Awkward & self-righteous apologies abound

By Shaun Janis

Former New York Democratic Congressman Eric Massa and embattled professional golfer Tiger Woods should admit they are wrong, apologize, and just stop talking already.

Massa, a cancer survivor and Navy veteran, resigned Tuesday amid allegations he groped a male staff member. However, he explained in a statement last Friday that health concerns, and solely health concerns, motivated his resignation. His statement read, “Two days ago as I sat reading my new annual CAT scan … I decided to finally take the advice that my doctors have repeatedly given me, and that is to take care of my family and myself before my profession.”

The former congressman from New York’s 29th district reported that he learned of an ethics complaint only after he already decided to resign. The complaint alleged that Massa’s language made a staffer “uncomfortable.”
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Woods’ problems began in November 2009 when the National Enquirer alleged he cheated on his wife, catapulting about a dozen women who claimed to have participated in Woods’ infidelities into the international media spotlight. Shortly thereafter, he crashed his Cadillac Escalade into a fire hydrant, perpetuating the gossip about his downfall. Woods announced in February that he was taking a break from professional golf following “selfish” and “foolish” behaviors.
After a period of utter silence, Woods accepted blame. He told reporters, “I was unfaithful. I had affairs. I cheated. What I did is not acceptable, and I am the only person to blame.”

Woods made things awkward when he told the press, “Starting tomorrow, I will leave for more treatment and more therapy.” He continued, “In therapy I’ve learned the importance of looking at my spiritual life and keeping in balance with my professional life.”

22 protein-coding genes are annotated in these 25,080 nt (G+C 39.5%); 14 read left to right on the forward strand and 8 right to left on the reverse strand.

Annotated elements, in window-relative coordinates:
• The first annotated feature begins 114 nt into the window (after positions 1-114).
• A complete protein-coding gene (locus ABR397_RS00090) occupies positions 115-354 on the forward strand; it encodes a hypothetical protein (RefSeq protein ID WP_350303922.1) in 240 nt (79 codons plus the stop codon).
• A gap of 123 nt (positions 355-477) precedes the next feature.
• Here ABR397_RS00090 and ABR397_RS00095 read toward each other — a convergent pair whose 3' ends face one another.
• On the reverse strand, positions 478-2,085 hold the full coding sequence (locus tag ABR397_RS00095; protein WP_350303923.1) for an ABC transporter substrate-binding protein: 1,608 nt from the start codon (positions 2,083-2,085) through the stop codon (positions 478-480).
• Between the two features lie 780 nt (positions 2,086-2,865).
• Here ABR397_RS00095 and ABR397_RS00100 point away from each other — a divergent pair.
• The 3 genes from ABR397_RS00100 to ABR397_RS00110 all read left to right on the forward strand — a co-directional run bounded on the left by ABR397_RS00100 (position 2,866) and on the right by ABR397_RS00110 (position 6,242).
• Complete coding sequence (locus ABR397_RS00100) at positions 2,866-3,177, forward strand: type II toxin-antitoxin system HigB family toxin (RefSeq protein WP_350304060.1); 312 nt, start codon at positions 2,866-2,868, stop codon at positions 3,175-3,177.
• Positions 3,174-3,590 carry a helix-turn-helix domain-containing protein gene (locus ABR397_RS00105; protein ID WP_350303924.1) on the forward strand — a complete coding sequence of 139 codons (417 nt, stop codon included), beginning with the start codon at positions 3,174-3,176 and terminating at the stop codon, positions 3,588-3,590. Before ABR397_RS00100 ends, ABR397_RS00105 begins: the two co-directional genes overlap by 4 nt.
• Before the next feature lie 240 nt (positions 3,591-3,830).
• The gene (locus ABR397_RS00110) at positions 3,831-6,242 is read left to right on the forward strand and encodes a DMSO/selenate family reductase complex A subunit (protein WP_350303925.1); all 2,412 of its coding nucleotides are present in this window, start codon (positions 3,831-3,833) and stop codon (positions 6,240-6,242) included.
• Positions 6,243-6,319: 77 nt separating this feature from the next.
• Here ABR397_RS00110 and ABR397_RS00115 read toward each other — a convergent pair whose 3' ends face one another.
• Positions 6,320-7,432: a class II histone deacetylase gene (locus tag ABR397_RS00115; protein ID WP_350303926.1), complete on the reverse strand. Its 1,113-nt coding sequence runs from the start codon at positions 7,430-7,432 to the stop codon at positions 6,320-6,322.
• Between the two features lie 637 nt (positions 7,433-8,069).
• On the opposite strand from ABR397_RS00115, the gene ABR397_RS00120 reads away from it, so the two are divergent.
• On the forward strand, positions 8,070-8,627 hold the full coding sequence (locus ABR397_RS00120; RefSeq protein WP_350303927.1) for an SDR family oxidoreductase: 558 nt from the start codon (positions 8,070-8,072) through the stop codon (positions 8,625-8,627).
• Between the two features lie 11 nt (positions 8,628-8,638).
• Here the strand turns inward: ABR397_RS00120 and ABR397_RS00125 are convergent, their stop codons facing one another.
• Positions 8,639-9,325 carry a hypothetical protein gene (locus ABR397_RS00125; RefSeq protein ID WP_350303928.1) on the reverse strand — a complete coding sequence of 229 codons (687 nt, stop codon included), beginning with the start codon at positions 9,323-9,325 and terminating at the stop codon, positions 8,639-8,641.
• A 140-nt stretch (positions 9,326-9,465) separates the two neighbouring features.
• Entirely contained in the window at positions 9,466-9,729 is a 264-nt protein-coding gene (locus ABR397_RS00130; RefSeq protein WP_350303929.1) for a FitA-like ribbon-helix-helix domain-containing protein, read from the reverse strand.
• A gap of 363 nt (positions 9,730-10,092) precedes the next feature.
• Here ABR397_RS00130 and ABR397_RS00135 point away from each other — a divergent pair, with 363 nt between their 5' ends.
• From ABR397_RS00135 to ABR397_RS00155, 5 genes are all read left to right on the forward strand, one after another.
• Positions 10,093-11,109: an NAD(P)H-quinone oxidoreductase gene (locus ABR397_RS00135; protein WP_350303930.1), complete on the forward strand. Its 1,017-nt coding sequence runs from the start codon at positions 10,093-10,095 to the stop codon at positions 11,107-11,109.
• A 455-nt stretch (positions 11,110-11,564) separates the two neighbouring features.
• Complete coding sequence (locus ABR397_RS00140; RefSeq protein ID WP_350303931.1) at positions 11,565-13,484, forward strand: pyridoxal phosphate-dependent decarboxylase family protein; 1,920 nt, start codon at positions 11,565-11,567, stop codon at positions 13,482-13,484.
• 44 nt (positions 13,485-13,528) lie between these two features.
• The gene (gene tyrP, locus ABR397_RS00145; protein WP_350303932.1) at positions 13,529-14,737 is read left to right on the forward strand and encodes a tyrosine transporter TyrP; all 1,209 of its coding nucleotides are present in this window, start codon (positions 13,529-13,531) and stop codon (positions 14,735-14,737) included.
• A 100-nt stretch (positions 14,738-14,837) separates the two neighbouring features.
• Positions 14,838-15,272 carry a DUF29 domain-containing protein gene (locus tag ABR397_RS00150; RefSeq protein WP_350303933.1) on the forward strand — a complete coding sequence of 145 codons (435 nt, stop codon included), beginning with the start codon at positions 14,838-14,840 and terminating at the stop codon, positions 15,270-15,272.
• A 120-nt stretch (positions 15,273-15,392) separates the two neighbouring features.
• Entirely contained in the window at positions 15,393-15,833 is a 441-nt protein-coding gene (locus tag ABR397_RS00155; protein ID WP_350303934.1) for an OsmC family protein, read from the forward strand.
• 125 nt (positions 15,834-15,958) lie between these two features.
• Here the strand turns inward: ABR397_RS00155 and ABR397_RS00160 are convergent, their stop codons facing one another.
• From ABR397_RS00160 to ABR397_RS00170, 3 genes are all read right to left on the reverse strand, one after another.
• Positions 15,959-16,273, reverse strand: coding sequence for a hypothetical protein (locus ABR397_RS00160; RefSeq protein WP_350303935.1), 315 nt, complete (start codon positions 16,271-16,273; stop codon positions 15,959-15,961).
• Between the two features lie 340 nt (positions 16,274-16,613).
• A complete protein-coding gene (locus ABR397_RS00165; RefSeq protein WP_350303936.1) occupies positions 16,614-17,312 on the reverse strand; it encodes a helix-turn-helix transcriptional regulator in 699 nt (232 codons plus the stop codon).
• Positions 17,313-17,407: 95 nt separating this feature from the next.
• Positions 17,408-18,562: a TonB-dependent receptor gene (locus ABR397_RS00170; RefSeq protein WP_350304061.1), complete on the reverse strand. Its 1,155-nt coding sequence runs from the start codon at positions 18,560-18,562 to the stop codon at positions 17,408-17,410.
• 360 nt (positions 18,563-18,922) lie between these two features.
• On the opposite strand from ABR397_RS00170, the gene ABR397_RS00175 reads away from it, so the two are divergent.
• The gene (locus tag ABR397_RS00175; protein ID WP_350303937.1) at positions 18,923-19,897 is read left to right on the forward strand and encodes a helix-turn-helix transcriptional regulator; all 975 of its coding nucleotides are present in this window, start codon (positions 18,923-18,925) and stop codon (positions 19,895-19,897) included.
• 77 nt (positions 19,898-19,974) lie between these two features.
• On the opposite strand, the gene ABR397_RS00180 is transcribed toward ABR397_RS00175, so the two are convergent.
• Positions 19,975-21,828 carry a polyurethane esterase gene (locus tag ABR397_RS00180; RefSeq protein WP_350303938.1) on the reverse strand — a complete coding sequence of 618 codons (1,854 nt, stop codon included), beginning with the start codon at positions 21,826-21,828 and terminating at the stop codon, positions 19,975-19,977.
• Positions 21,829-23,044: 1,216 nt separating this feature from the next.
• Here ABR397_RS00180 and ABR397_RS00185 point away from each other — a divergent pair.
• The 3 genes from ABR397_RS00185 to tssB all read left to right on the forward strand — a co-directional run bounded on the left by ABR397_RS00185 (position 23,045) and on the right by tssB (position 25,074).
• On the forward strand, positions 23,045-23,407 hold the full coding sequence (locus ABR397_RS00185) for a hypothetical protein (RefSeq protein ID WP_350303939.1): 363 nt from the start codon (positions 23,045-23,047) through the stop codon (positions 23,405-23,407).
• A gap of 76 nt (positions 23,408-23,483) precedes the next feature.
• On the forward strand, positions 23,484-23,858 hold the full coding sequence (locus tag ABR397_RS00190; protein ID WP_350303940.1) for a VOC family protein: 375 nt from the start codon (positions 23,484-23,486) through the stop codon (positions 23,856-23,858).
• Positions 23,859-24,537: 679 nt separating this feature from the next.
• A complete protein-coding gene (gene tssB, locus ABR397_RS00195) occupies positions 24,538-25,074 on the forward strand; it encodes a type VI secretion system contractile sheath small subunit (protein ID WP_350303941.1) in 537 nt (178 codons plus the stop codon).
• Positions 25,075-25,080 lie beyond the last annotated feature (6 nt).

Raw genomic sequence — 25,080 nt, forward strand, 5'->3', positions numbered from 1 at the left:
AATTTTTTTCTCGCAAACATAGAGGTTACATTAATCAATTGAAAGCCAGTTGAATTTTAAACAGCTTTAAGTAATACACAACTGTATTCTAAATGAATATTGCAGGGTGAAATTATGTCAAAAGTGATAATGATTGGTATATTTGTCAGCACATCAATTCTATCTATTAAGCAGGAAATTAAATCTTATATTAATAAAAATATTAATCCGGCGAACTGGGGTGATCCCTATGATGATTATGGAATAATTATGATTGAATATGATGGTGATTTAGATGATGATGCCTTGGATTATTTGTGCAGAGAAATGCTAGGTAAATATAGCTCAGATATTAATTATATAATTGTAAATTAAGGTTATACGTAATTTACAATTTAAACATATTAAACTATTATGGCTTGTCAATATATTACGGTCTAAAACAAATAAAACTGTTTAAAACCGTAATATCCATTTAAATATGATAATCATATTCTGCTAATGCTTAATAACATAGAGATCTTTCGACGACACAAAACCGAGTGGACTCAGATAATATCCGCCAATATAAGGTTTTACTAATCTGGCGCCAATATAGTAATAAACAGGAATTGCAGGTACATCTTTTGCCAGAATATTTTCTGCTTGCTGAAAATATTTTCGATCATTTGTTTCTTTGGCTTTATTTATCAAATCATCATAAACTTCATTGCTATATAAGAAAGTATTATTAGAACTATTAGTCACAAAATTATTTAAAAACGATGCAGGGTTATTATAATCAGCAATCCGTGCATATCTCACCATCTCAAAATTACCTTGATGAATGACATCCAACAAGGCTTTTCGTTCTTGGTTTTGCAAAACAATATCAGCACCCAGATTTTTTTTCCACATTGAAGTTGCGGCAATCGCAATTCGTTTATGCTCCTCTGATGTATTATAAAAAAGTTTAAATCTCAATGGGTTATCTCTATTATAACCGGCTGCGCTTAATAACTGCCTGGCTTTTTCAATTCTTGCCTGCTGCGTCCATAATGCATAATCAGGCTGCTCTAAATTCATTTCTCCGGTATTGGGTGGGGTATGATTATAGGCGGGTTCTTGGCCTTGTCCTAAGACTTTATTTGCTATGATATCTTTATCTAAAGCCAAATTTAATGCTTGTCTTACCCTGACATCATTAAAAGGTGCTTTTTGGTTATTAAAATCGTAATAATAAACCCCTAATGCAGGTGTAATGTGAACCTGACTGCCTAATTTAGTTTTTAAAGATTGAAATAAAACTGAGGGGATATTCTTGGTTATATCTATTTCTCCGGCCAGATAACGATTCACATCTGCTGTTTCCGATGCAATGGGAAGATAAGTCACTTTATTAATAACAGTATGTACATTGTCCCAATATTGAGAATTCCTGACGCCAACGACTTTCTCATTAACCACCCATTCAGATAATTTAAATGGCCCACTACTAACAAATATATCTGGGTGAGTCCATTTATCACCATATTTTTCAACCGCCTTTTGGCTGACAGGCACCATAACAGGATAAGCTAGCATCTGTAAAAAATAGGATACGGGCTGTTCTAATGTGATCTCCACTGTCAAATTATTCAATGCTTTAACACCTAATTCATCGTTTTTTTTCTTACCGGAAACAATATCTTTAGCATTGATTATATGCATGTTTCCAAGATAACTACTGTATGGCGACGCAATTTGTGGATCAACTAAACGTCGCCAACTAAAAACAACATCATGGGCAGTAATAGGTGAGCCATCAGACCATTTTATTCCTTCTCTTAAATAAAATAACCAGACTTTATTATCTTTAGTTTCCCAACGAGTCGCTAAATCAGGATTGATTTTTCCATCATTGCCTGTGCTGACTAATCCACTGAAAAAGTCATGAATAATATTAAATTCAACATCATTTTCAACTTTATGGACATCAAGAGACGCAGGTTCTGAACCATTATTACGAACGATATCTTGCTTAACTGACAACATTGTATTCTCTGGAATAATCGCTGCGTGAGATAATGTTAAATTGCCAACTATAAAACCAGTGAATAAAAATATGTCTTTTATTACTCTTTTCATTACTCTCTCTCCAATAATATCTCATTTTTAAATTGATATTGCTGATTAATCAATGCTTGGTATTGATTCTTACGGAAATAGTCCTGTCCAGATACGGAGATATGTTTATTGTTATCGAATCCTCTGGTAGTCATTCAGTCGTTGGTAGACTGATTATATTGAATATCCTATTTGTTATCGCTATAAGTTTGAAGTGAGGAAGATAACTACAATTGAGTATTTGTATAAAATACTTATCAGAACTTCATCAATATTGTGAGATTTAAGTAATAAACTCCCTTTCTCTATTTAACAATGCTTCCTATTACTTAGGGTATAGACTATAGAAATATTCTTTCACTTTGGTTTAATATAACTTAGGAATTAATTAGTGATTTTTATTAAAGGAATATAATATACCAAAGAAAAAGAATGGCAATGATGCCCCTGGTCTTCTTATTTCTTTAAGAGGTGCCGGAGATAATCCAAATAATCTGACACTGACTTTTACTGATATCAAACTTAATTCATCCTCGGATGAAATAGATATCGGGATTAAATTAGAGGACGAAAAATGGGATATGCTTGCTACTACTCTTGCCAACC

Woods is attempting to lift some blame off his shoulders by implying he needs therapy to counteract his transgressions. He does not need therapy; he simply needs to learn how to be a better person. Woods has admitted that he doesn’t blame his wife, Elin, for his affair, and this recognition is a good first step. He must work much harder to understand why he violated his wife’s, his sponsor’s, and his fans’ trust. Average Joes know infidelity is wrong. What special characteristics exempt Woods from understanding this basic human convention?

But like I said, at least Tiger accepted responsibility. Massa’s statement, on the other hand, suggested he is a victim of a Washington, D.C. “blood sport” that encourages the “destruction” of elected leaders. He also blamed his supposed nonpartisanship for his downfall: “Some would say that this is what happens when you stand apart from political parties, which I have done,” Massa said in his statement.

On Tuesday, having officially resigned, Massa changed his story. He told Glenn Beck of Fox News Channel, “If somebody on my staff was offended, uncomfortable, thought I was inappropriate; I own that. … It’s why I resigned.” Massa made things awkward when he told Beck, “Not only did I grope him, I tickled him until he couldn’t breathe and four guys jumped on top of me.”

His standoffish, smug, and overly aggressive response to this controversy portray a politician who wouldn’t think twice about exerting his power over a staffer. Massa’s so-called apology is nothing more than an affirmation of his crude and unapologetic nature. His apology and Woods’ apology should have been plain and simple: “I was wrong. I am sorry.”

Shaun Janis is the Student Voice’s assistant features editor for Web. He is a freshman sociology and advertising dual major.

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